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Question: It seems that many TV critics (you being a notable exception) are coming down hard on The Newsroom, and I was wondering if you have an idea of why this is. Yes, it's preachy, but every Aaron Sorkin show and movie is. Successful, intelligent career women are portrayed as being driven mostly by their hormones, but that's true of every woman character on TV that's written by a man (unless played by Julianna Margulies or Connie Britton). And some of the plot contrivances (the wayward e-mails, the Bigfoot obsession, the cute blonde assistant who is smart when the plot needs her smart and dumb when the plot needs her dumb) are cringe-worthy. On the other hand, you've got a talented, likable cast ably delivering some of the snappiest dialogue on TV, which right there puts it ahead of 95 percent of everything else.
I'm not saying it's not flawed, but the pluses outweigh the minuses by quite a bit, and the show is wildly entertaining. So why the heavily negative reaction? Is Sorkin held to a higher standard? Are journalists taking more shots because the show is set in a milieu they know (a newsroom) rather than the White House? Curious on your take on this. — Rick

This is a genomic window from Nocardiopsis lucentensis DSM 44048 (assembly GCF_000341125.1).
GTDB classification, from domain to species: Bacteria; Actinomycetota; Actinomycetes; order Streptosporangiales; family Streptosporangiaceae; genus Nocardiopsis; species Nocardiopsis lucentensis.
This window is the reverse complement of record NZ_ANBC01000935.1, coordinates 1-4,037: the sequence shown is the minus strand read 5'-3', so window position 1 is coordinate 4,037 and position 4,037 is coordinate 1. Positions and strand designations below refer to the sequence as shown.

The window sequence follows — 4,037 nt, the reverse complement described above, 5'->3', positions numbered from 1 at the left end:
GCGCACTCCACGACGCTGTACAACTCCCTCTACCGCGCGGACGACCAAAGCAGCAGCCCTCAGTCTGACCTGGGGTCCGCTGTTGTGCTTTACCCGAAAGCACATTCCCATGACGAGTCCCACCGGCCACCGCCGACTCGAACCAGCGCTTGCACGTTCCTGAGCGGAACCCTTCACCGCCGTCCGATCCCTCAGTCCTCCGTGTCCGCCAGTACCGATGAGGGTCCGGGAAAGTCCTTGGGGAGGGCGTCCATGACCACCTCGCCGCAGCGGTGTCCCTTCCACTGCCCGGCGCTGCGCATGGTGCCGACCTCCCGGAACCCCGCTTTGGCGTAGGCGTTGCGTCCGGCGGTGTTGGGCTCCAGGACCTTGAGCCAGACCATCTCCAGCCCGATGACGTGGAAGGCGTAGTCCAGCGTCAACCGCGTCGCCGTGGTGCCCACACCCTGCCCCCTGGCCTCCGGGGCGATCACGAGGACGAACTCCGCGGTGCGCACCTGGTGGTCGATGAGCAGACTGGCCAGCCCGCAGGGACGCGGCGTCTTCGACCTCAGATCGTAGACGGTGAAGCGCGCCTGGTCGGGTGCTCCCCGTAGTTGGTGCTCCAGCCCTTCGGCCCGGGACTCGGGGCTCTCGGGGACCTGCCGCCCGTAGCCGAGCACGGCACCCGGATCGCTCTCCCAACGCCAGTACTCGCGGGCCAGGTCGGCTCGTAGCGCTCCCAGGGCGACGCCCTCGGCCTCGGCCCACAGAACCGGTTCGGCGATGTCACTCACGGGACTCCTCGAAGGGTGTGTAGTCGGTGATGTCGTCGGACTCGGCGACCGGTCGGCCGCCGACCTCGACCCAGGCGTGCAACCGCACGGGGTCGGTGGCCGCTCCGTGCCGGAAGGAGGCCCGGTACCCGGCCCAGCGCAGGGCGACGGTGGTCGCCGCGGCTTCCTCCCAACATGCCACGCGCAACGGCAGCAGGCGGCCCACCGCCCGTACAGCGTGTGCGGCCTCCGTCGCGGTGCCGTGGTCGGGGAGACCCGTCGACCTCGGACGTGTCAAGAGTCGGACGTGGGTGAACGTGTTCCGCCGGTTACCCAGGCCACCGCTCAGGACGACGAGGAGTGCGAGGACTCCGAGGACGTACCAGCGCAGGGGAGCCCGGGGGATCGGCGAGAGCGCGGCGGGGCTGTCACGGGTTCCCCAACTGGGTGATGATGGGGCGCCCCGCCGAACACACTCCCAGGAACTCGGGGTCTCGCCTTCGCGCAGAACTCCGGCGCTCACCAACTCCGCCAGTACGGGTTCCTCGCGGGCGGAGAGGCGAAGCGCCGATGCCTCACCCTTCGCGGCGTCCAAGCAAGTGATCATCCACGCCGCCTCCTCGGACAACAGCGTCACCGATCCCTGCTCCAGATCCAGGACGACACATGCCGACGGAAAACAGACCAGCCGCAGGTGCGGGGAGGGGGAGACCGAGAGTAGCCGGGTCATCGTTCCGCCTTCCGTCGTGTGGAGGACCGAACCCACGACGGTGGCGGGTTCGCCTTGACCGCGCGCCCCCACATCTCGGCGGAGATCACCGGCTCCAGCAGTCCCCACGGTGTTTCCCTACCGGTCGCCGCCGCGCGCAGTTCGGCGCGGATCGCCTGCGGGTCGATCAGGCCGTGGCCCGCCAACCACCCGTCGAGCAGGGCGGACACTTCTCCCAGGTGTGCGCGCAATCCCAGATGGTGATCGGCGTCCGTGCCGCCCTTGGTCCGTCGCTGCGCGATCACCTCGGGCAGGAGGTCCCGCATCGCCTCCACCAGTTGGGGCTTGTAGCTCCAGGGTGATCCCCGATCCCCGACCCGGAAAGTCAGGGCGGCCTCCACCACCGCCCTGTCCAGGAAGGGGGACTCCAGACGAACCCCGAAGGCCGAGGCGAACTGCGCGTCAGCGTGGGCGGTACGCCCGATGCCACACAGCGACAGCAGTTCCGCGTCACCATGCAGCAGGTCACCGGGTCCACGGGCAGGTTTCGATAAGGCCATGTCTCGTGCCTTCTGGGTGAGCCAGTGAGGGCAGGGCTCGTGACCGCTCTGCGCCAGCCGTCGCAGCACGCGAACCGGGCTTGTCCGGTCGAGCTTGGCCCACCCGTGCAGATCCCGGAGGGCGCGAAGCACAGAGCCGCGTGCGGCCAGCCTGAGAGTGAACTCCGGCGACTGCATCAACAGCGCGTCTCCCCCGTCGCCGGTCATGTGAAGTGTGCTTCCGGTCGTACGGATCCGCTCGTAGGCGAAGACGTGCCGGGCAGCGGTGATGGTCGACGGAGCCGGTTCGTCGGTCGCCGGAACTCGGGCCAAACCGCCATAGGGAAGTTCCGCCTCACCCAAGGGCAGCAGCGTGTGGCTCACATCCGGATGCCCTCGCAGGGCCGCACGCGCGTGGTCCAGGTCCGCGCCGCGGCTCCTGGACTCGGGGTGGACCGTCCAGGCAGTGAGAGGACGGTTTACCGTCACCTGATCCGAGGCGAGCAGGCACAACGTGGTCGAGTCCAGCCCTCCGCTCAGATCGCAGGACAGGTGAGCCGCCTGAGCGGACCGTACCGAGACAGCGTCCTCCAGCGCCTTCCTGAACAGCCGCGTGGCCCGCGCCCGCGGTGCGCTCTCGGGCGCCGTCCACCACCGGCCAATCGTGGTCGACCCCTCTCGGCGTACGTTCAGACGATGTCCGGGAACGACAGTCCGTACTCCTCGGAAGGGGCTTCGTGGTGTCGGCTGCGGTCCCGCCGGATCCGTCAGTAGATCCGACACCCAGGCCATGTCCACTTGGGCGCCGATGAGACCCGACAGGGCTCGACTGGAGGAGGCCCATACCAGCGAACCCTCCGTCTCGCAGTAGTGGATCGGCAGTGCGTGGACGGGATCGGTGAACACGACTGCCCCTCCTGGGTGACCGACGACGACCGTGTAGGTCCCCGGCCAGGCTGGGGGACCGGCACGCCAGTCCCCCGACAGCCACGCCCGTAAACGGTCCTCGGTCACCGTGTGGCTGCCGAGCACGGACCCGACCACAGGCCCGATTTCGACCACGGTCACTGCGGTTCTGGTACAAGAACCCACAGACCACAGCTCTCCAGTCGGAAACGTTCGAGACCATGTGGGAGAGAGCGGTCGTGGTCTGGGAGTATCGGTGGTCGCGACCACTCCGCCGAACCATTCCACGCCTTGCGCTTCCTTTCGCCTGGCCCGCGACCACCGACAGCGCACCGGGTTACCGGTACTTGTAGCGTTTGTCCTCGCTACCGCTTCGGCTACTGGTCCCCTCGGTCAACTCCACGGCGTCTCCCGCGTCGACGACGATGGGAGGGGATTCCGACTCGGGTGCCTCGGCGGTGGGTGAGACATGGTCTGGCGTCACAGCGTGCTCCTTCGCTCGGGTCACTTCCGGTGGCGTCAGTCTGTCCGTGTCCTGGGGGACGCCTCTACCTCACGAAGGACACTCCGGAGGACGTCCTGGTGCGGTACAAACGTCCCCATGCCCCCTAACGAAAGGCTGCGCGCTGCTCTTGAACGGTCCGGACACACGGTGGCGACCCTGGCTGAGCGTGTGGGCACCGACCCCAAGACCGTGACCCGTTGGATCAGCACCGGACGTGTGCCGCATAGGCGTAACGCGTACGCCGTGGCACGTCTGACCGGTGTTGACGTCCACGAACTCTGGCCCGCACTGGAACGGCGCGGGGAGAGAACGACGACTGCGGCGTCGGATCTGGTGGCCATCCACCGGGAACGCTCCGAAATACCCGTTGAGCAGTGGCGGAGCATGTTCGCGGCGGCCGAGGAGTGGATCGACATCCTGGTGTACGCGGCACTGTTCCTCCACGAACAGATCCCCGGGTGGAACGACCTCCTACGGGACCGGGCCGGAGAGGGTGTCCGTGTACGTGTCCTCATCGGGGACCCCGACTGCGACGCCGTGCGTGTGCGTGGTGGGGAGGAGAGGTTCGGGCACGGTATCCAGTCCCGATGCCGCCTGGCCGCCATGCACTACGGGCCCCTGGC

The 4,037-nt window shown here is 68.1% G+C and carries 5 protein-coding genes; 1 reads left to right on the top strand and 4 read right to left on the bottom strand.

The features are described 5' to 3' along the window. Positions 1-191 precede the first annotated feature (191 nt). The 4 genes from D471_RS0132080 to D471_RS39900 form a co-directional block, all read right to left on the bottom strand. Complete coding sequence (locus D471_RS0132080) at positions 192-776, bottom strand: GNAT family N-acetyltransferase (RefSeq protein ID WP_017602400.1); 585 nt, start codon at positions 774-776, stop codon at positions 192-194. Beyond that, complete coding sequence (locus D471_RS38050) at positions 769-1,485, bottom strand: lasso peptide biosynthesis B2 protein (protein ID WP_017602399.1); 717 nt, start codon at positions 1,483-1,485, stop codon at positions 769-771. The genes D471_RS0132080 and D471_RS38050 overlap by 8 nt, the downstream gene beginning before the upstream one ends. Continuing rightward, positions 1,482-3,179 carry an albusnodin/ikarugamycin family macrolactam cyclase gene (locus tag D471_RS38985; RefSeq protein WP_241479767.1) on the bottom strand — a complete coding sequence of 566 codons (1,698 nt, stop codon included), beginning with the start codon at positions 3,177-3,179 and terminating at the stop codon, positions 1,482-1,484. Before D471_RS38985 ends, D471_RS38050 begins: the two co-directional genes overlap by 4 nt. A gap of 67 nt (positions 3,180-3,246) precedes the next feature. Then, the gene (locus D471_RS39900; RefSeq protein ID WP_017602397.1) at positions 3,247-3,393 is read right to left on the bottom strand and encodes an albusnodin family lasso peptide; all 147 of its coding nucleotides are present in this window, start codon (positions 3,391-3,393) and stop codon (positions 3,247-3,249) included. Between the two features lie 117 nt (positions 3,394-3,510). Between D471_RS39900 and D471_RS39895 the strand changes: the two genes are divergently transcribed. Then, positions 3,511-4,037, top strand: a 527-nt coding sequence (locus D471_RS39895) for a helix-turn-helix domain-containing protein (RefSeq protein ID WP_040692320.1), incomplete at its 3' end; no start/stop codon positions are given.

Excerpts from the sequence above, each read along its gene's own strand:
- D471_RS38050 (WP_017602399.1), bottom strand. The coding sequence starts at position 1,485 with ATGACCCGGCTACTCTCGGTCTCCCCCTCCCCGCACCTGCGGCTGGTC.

The second chapter of American Horror Story, which will feature characters in a mental institution, will be fittingly called "Asylum," FX announced Wednesday.
"We picked 'Asylum' because it not only describes the setting — an insane asylum run by Jessica Lange's character which was formerly a tuberculosis ward — but also signifies a place of haven for the unloved and the unwanted," executive producer Ryan Murphy said in a statement. "This year's theme is about sanity and tackling real-life horrors."
Where were you when the Modern Family talent deal finally went down? If you were a member of the Television Critics Association, or one of the creators of ABC's most popular and acclaimed comedy, you were at the network's Friday night post-press tour party. You could actually feel the tension go out of the room — a tension that had clouded much of ABC's TCA day, a major distraction for entertainment president Paul Lee, who tersely deflected questions about cast negotiations during his press session.